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7.4 is the lowest PH I'd keep them in.

Focus on that with stable 120 TDS Max and at least a 4 GH.

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post #8 of 13 (permalink) Old 01-02-2013, 01:19 AM
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When I run a Rift Lake tank I do the following:

Substrate is coral sand.
In the filter are bags (nylon stocking) of oyster shell grit.

Tap water has GH and KH around 4-5 degrees. Add baking soda for KH and Seachem equilibrium for GH until it meets the needs of the fish. Never mind what the pH is doing. In fact, the water company added sodium hydroxide, and the pH out of the tap was upper 7s. By the time I added enough baking soda to raise the KH the pH was in the low 8s.

Do water change with the new water ALREADY AT the right parameters.

The substrate and oyster shell grit act as buffers through the week, just in case the mineral levels or pH were being acted on and might change. Plants and fish use the Ca and Mg from the water, and some plants and the nitrifying bacteria use carbonates. So the levels might drop through the week. This is normal. But the coral sand and oyster shell grit maintain the right levels.

Top off with tap water.
-------------------------------------------------
Go to the API web site and read what is in it. Then go look at the MSDS.
Then go read the MSDS of baking soda.
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post #9 of 13 (permalink) Old 01-03-2013, 03:56 PM Thread Starter
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So here's where I'm at:

Untreated Tap Water
pH: 7.6
KH: 18 degrees
GH: 6 degrees

RO Water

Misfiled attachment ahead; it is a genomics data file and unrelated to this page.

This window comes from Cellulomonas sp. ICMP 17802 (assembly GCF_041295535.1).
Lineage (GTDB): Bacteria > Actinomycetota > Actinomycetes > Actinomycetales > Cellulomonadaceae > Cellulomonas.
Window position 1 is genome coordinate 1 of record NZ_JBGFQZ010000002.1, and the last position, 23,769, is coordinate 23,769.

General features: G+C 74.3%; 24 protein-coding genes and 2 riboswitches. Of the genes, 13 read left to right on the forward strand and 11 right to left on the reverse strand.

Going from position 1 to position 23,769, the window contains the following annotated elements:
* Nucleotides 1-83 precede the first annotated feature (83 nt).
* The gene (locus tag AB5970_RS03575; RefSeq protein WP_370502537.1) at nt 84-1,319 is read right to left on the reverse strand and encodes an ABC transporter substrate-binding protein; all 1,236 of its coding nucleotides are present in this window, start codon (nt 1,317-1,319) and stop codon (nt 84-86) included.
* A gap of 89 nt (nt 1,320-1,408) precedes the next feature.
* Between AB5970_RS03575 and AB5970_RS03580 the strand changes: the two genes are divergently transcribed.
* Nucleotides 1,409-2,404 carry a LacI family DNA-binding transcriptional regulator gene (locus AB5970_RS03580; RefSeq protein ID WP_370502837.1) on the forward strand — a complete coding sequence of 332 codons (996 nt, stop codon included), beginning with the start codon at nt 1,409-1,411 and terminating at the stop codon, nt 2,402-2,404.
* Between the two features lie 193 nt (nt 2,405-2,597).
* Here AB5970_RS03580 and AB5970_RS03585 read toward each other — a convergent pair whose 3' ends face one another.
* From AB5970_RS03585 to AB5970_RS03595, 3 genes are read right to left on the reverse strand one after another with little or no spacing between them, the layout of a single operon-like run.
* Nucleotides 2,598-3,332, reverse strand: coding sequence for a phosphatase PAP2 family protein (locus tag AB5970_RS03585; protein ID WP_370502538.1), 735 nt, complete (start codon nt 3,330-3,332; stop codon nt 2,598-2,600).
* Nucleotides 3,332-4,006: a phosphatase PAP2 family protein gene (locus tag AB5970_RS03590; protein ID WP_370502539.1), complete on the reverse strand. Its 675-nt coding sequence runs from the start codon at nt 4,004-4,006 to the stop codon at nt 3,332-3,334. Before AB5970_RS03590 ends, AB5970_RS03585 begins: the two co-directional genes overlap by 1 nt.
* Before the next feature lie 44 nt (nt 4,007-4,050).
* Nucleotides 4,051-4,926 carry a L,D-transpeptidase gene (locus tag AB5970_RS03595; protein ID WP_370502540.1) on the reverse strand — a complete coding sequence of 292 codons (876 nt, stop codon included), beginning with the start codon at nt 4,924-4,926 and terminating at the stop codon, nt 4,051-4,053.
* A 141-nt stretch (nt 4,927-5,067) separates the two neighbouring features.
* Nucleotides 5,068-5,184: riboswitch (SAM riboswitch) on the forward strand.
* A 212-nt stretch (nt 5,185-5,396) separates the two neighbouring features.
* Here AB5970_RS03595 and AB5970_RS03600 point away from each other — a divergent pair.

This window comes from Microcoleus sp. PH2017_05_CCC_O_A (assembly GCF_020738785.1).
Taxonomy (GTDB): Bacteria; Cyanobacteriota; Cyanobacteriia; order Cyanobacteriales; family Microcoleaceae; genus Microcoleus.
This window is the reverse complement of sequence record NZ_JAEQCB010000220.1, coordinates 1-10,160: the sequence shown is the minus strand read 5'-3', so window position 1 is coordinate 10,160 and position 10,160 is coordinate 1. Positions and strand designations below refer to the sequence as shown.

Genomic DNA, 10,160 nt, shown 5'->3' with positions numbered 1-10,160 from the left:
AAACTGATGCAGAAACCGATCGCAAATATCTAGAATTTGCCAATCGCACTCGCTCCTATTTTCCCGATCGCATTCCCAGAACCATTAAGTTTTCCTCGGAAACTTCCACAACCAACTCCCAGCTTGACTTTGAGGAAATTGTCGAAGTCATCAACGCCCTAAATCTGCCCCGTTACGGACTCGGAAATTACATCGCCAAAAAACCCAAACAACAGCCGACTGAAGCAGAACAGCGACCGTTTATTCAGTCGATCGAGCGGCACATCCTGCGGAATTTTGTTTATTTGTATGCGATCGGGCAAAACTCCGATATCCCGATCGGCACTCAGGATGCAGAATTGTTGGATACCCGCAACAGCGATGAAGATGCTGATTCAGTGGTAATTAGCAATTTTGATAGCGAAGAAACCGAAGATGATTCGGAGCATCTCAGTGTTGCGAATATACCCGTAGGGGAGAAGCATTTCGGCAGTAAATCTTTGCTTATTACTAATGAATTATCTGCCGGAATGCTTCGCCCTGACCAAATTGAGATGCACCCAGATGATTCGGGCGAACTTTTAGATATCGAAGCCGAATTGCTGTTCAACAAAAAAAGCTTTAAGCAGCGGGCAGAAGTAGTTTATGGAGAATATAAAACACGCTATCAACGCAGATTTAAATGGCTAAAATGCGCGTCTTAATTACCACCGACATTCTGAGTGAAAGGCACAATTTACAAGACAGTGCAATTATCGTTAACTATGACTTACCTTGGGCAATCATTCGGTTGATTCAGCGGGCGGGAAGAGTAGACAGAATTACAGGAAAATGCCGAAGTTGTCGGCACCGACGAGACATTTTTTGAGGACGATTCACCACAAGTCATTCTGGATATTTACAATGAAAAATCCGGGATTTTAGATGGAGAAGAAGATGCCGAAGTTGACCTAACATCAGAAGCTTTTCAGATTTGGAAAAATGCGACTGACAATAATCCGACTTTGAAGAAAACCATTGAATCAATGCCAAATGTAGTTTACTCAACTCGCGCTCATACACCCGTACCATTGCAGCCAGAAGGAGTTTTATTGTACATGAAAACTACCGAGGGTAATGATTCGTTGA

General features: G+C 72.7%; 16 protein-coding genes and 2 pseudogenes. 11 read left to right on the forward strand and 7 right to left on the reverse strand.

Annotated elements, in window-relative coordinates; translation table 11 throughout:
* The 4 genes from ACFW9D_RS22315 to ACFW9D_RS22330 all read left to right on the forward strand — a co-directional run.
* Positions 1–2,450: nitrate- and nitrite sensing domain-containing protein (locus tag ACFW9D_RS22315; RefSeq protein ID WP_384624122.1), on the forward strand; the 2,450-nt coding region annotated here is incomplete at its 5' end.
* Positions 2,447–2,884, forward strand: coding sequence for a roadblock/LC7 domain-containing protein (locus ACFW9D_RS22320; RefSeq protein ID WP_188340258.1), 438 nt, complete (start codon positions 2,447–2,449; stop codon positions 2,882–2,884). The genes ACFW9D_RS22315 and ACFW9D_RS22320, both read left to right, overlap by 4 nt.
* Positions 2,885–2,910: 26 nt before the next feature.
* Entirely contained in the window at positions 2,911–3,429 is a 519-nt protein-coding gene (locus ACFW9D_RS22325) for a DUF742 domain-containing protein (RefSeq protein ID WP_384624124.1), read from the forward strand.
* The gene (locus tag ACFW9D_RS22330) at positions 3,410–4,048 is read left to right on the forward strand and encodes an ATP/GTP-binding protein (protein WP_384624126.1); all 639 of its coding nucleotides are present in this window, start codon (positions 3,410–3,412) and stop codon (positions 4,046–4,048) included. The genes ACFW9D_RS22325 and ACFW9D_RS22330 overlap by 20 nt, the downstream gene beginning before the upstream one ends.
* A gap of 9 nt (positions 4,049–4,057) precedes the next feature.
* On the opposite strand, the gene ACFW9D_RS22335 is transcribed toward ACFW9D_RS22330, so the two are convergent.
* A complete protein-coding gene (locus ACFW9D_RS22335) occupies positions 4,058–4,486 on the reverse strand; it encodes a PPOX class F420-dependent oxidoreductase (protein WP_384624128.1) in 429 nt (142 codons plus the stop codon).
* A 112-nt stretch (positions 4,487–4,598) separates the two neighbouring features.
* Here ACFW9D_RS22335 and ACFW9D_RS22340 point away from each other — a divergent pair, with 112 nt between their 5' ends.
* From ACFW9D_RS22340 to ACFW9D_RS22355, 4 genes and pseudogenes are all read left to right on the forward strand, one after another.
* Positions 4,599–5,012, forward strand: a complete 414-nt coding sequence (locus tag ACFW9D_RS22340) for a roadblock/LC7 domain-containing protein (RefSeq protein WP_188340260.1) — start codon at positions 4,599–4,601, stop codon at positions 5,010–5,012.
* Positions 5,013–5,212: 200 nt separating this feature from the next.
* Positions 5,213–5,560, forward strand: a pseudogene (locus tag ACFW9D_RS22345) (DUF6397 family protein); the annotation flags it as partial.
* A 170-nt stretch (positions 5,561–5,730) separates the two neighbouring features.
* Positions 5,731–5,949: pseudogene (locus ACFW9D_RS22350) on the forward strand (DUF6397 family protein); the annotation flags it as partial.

pH: 6.6
KH: 0 degrees
GH: 0 degrees

Desired Ranges
pH: 8.0 - 8.3
KH: 4-6 degrees
GH: 4-6 degrees

Right off the bat I know that tap water is most likely not going to be useful with the parameters I am looking to achieve. However, the RO water seems like it will be rather difficult as well. I know if I add .48 tsp of baking soda to the RO water that it will raise my KH to 5 degrees and raise my pH from 6.6 to about 7.4 but then I also have to raise the GH which will also raise the KH correct? Now in the 5 gallon bucket I'd be using for pre-mixing my water I'd have the crushed coral which should also help raise the pH but will it get it up to the 8.0 range? Or should I use some sort of blended RO and Tap water?
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post #10 of 13 (permalink) Old 01-03-2013, 04:34 PM
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What are your desired shrimp?

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post #11 of 13 (permalink) Old 01-03-2013, 09:56 PM Thread Starter
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Quote:
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What are your desired shrimp?
It's for Red Goldflake/Yellow Striped Red Bees. So high PH and lower GH/KH.
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post #12 of 13 (permalink) Old 01-04-2013, 03:31 AM
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Looks like you will have to research non-carbonate methods of raising the pH.

GH and KH are stand-alone factors.
GH is calcium and magnesium.
KH is carbonates (including bicarbonates).
You can adjust one without altering the other.

Since the tap water is roughly 3 times as high KH as you want you could practice mixing 25% tap + 75% RO and see if that gets you close, maybe go to 33% tap + 67% RO.
If that gives you the right KH that is OK, but I doubt the pH or GH will be right.

What do other people add to the water to keep these shrimp happy?
What other minerals are in the water in the wild?
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post #13 of 13 (permalink) Old 01-06-2013, 02:23 PM Thread Starter
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So this makes no sense to me. I added 1/2 gallon of tap water to 3 gallons of RO water and get the following:

pH: 7.6
KH: 5 degrees
GH: 9 degrees

I have the water being aerated and have crushed coral in the bottom. Any ideas why the GH jumped so high?